Edmonton Journal, March 20, 2017
By Clare Clancy,
Bill Neis stands at the edge of the corral, watching horses trot around a snow-covered field in Edmonton’s river valley. The scene is a stark contrast to his former life, when he was homeless in the inner city, addicted to crack and alcohol.
“I wasn’t going to survive another winter,” Neis said. “I give a lot of credit to my therapists and the horses.”
Neis, 60, attributes his lasting recovery to equine therapy, finding comfort in the non-judgmental and soothing presence of horses.
“Just being that close to a large animal makes you feel relaxed.”
He has been part of the Making Strides equine therapy program since it launched in 2012. Five years later, he’s living in an apartment and remains sober.
“I was four years clean coming out here, but I still had problems,” he explained, noting that he needed to examine underlying causes of his addictions.
Neis said his father died when he was 12 years old, prompting him to take his first drink. “I don’t remember how it tasted, but I know how it felt …. It made me feel different for 40 years.”
Local agencies, Boyle Street Community Services and the Bissell Centre refer vulnerable Edmontonians to the Making Strides program.
Rylan Kafara, an inner-city recreation co-ordinator with Boyle Street, said the program operates on in-kind donations for therapeutic services and access to horses. Making Strides has no budget dollars, running entirely on donated services.
“We always have a waiting list,” he said. More than 60 people have participated to date.
With a new riding arena under construction at the Whitemud Equine Learning Centre, located at 12504 Fox Dr., Making Strides has an opportunity to expand.
But that will all depend on covering operational costs, Kafara said. “The need is there.”
Psychologist Amanda Slugoski, owner of Equinox Therapeutic, the agency that provides psychological services for the program, said horses have particular attributes useful in therapy.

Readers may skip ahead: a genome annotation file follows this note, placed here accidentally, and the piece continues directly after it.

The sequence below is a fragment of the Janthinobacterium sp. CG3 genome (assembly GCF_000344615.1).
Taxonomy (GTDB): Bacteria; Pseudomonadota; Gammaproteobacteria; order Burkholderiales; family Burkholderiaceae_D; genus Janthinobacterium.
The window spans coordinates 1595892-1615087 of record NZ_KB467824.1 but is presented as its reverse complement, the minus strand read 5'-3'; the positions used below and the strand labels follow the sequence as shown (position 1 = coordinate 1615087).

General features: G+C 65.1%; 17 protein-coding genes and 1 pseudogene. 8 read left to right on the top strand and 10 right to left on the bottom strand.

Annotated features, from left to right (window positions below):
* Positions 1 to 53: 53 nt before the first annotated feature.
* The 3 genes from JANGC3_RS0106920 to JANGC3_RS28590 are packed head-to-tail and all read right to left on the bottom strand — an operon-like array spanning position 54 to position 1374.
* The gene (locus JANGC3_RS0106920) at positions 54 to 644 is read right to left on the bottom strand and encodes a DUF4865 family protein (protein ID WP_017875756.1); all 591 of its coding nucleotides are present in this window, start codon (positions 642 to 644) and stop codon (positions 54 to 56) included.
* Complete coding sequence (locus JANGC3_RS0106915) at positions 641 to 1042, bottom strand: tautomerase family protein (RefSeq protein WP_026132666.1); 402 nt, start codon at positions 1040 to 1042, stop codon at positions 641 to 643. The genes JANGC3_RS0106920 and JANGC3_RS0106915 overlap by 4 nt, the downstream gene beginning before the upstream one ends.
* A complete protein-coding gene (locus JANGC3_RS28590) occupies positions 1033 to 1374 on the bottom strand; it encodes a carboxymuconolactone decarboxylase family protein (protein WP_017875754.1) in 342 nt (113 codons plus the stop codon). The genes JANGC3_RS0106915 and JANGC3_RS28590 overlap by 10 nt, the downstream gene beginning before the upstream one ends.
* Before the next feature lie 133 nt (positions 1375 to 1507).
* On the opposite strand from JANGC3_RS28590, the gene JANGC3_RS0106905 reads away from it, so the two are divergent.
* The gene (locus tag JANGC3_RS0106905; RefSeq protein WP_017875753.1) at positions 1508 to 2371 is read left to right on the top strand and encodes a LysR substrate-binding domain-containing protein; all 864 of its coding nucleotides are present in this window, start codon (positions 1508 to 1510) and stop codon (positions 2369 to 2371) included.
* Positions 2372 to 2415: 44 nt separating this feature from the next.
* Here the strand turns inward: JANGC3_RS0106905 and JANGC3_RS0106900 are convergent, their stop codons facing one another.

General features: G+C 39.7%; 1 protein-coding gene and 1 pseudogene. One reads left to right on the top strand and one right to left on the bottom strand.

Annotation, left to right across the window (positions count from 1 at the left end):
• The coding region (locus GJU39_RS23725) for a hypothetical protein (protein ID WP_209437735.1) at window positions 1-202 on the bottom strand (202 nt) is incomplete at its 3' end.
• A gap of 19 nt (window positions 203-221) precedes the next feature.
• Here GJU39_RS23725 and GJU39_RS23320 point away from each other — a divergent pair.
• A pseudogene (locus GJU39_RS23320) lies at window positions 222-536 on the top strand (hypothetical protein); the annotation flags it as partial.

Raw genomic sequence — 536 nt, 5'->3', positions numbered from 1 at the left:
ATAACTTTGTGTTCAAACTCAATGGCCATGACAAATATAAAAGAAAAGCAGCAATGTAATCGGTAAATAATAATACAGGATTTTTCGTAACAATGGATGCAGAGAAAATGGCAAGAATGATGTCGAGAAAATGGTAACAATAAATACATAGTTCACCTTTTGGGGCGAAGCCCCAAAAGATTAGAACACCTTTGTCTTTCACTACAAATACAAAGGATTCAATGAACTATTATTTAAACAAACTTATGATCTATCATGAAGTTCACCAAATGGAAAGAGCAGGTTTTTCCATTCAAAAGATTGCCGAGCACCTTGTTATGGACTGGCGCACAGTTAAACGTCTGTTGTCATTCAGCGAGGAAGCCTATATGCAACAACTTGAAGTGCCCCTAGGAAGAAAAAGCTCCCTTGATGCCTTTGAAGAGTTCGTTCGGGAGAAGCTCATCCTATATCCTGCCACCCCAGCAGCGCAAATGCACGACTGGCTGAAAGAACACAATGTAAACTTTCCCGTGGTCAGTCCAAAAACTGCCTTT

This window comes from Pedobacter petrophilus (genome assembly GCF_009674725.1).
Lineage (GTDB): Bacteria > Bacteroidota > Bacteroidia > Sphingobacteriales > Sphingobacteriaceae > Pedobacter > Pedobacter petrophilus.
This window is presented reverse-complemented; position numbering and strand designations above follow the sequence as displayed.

They mirror people, she said, explaining how horses react to client behaviour — if someone is skittish and anxious, the horse will react similarly and may be standoffish.
“They’re good at giving the subtlest of cues …. In a nutshell, it’s an experiential way to do therapy.”
Equine therapy helps people learn non-verbal cues to hone their communication skills and build healthier relationships, she said. Horses also provide a non-judgmental zone.
“That horse doesn’t care if you just used or relapsed,” Slugoski said.
She stressed equine therapy isn’t superior to other types of treatment: “If you think the horse is magical, or powerful … that’s what it will be for you.”
For Neis, equine therapy has been a necessary alternative. He can’t focus in an office setting.
“I associate a lot with smells,” he said. “It’s a nice smell for me. The hay, the alfalfa, the horses.”
His bi-monthly visits to the Whitemud Equine Centre put him at ease. He’s no longer leery about accepting help from others, he said, and has found solace in nature. But it’s been a challenging road.
“When you’re living on the street, you’re living through some type of trauma,” he said. “I was never comfortable enough to talk about stuff, but the horses made me comfortable.”
Updated: March 21, 2017 9:23 AM MDT
Editor’s note: This story has been corrected to reflect the fact that the Making Strides has no budget dollars, running entirely on donated services.